Gun violence demands solution

Daily Editorial Board

For Minnesotans, last week’s gun violence proved to be exceptionally brutal. Authorities found five family members dead in their mansion on Lake Minnetonka, an act described as a murder-suicide committed by the father. Additionally, in Maplewood on Saturday, a 90-year-old man fatally shot his son, called police and waited to be arrested. We offer our condolences to friends and families of the victims in this difficult time.
 
Juxtaposing these instances of violence with the 885 mass shootings that have taken place since the Sandy Hook tragedy in 2012, it’s clear that gun violence continues to flare up all too often. 
 
As recent statistics from Vox point out, overall gun-related homicide rates are lower than in previous years, as are homicide rates in general. But there is evidence suggesting that a higher prevalence of guns in society leads to higher rates of gun-related homicide and suicide.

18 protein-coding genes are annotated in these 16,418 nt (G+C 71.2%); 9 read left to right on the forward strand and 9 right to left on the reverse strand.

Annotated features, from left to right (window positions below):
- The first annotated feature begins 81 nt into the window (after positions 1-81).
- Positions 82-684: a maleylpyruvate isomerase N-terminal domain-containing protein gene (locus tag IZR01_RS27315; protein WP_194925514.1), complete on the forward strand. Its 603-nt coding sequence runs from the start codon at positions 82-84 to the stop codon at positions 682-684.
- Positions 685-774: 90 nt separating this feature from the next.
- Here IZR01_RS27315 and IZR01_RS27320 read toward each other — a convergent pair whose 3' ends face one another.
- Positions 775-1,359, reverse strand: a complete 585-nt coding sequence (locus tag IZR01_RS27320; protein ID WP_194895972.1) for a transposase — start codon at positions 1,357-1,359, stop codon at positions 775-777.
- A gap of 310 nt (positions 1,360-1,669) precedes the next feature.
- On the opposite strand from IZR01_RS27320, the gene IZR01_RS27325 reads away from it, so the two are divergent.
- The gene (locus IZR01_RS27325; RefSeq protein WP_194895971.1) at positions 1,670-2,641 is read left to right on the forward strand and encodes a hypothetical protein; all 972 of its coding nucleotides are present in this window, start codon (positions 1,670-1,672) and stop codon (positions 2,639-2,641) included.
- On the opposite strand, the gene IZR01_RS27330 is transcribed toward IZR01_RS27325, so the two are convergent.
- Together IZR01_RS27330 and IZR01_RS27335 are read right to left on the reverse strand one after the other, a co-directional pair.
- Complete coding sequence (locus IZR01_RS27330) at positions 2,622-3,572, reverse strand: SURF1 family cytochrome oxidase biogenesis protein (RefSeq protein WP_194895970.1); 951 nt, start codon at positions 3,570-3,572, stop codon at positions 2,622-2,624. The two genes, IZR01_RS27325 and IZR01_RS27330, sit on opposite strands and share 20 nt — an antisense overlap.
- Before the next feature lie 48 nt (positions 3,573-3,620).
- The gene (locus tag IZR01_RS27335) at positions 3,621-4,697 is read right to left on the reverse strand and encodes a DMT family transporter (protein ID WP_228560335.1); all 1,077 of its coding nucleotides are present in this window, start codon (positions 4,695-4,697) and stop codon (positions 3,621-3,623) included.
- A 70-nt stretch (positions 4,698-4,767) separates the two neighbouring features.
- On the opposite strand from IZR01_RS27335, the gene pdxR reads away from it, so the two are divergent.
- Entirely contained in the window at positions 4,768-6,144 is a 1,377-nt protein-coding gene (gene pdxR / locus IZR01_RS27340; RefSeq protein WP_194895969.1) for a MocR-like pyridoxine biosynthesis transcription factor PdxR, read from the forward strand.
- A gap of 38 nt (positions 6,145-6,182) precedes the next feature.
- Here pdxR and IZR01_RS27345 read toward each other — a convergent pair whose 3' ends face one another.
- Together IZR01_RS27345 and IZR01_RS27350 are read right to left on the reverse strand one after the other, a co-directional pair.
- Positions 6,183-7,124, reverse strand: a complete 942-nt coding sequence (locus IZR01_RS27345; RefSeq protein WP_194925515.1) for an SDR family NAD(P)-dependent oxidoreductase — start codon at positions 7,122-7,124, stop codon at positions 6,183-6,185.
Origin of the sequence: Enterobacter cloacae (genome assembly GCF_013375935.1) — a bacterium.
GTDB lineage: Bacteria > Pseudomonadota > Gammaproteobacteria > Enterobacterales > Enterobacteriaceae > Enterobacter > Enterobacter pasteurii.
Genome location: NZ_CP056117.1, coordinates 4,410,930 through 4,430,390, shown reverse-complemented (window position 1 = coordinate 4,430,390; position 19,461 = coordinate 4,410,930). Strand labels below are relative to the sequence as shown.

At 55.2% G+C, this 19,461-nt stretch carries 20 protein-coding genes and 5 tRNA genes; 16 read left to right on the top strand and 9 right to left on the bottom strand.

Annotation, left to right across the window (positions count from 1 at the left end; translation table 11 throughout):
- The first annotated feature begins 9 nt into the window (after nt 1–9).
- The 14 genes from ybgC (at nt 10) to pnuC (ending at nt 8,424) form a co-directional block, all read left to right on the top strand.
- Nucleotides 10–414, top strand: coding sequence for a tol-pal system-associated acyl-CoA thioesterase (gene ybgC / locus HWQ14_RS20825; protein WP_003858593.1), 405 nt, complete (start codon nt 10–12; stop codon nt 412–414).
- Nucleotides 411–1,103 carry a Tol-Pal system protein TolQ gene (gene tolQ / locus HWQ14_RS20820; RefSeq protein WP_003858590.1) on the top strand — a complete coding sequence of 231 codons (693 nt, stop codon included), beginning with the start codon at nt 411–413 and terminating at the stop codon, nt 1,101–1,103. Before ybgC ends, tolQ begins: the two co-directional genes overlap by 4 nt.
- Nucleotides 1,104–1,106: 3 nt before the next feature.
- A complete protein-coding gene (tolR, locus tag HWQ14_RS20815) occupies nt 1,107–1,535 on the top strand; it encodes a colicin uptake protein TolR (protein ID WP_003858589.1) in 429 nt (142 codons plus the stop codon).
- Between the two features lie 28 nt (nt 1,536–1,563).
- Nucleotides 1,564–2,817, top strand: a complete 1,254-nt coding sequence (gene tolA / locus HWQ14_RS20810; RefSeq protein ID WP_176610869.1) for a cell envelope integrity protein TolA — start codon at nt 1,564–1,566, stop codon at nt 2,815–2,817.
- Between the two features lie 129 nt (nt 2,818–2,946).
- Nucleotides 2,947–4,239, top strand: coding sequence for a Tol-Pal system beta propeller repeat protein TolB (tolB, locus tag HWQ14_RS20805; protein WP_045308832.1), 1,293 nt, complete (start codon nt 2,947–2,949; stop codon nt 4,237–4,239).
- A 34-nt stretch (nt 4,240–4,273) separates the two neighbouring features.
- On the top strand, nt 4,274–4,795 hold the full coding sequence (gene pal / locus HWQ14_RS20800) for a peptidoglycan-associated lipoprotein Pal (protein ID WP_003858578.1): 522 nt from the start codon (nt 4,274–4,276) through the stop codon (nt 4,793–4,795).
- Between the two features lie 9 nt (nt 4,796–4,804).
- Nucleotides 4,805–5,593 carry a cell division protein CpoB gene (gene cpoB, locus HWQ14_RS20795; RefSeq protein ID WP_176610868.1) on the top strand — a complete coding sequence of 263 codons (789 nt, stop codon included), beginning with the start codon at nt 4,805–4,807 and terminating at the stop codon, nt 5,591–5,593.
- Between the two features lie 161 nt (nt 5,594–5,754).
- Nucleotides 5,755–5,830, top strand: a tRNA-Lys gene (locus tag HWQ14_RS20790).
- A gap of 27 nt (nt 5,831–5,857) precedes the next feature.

There is little to no evidence that suggests increased “concealed carry permit” rates have led to a decrease in overall crime. It may even be counterproductive. Although, in Minnesota, some studies suggest that increasing permit ownership leads to less violence among permit owners. 
 
In the wake of the continuous stream of tragedies, a serious national debate regarding our relationship with guns must occur. This cannot be stifled with the misleading and thoroughly debunked phrases “this isn’t the time” or “guns don’t kill people; people kill people.” If we continue to put off this issue, we will only postpone a conversation that we desperately need to have.